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Open map of Saudi ArabiaFlag of Saudi ArabiaSaudi Arabia / Geography /
Arabic: 'al-'ahsā'
Other spellings:al-Ahsa, Hassa

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Al-Hasa region, Saudi Arabia.
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The Al-Hasa Oasis, Saudi Arabia.

Old buildings of Qatif, Al-Hasa region, Saudi Arabia.
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In Saudi Arabia, the region of the east-northeast of the country. It is named after the al-Hasa oasis, which rests in its centre. The region stretches north to Kuwait, out to the Persian Gulf, ending in the south with the Rub al-Khali, the Empty Quarter, and the ad-Dahna desert in the west. The region has an estimated 3.4 million inhabitants, which represent more than 95% of the total population of the Eastern Province.
Oil production and agriculture are the two main economic activities of the al-Hasa region. Al-Hasa is the home of some of the richest oil fields in the world.
The region is dominated by rocky desert, while there is a wide belt of sandy desert along the coast.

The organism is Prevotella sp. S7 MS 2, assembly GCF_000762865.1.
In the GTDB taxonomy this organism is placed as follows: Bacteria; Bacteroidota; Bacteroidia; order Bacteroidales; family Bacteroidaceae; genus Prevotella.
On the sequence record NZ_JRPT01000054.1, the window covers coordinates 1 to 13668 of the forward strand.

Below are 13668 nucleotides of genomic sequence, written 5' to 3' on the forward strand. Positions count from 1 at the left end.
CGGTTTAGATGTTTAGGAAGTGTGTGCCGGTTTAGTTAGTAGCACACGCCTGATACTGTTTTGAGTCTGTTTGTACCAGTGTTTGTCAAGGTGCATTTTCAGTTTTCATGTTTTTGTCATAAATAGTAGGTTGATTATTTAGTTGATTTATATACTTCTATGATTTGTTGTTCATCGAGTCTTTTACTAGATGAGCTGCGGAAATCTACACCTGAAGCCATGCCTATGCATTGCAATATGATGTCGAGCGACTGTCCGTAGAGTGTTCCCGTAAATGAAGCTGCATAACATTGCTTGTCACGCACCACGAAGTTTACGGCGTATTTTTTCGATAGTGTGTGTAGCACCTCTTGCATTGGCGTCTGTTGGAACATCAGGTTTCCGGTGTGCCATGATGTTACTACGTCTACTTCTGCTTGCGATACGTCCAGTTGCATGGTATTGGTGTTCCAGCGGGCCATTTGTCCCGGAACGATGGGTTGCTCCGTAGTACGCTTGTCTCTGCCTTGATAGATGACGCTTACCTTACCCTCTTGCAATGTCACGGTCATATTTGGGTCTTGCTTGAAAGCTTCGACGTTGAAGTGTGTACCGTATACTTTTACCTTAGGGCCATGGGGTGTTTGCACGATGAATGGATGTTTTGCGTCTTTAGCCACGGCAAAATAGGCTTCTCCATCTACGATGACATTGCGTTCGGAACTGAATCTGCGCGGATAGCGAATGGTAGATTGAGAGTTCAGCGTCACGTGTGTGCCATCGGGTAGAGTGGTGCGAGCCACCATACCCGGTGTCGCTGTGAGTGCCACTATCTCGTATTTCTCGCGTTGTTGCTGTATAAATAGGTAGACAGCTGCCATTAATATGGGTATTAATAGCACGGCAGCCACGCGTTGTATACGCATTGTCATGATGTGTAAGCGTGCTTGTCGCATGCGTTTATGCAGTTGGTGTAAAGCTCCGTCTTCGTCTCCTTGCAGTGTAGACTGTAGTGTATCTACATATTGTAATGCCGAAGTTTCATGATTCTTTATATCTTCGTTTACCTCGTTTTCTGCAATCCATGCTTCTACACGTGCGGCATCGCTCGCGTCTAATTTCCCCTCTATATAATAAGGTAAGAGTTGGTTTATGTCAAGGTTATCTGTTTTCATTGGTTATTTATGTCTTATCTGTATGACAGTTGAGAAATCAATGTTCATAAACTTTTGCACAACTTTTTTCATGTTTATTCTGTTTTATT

The main cities of al-Hasa region are Dammam (690,000), Hofuf (320,000) and Mubarraz (310,000). Mubarraz lies north of al-Hasa Oasis, while Dammam, out on the coast, is a new, modern urban area thriving from the oil industry.
The region has an excellent infrastructure, with highways connecting the main urban centres, and a railway between the cities and the country's capital Riyadh.
A small percentage of the population are still nomads, although they belong to specific urban centres.

The al-Hasa Oasis has been inhabited since prehistoric times, due to its abundance of water.
899: Al-Hasa comes under control of the Qarmatian leader, al-Jannabi, and is declared independent from the Abbasids of Baghdad. The capital is al-Mu'miniya (near modern Hofuf).
1077: The Qarmatian state of al-Hasa is overthrown, while the Qarmantians retain control of Bahrain.
Late 18th century: Conquered by Wahhabi troops.
1818: Comes under Ottoman control.
1913: Ibn Saud conquers al-Hasa Oasis, annexing it into his principality of Najd.
1930's: Huge petroleum deposits are discovered near Dammam, resulting in rapid modernization for the region.
Early 1960's: The oil fields in al-Hasa reach the production level of 1 million barrels per day.

By Tore Kjeilen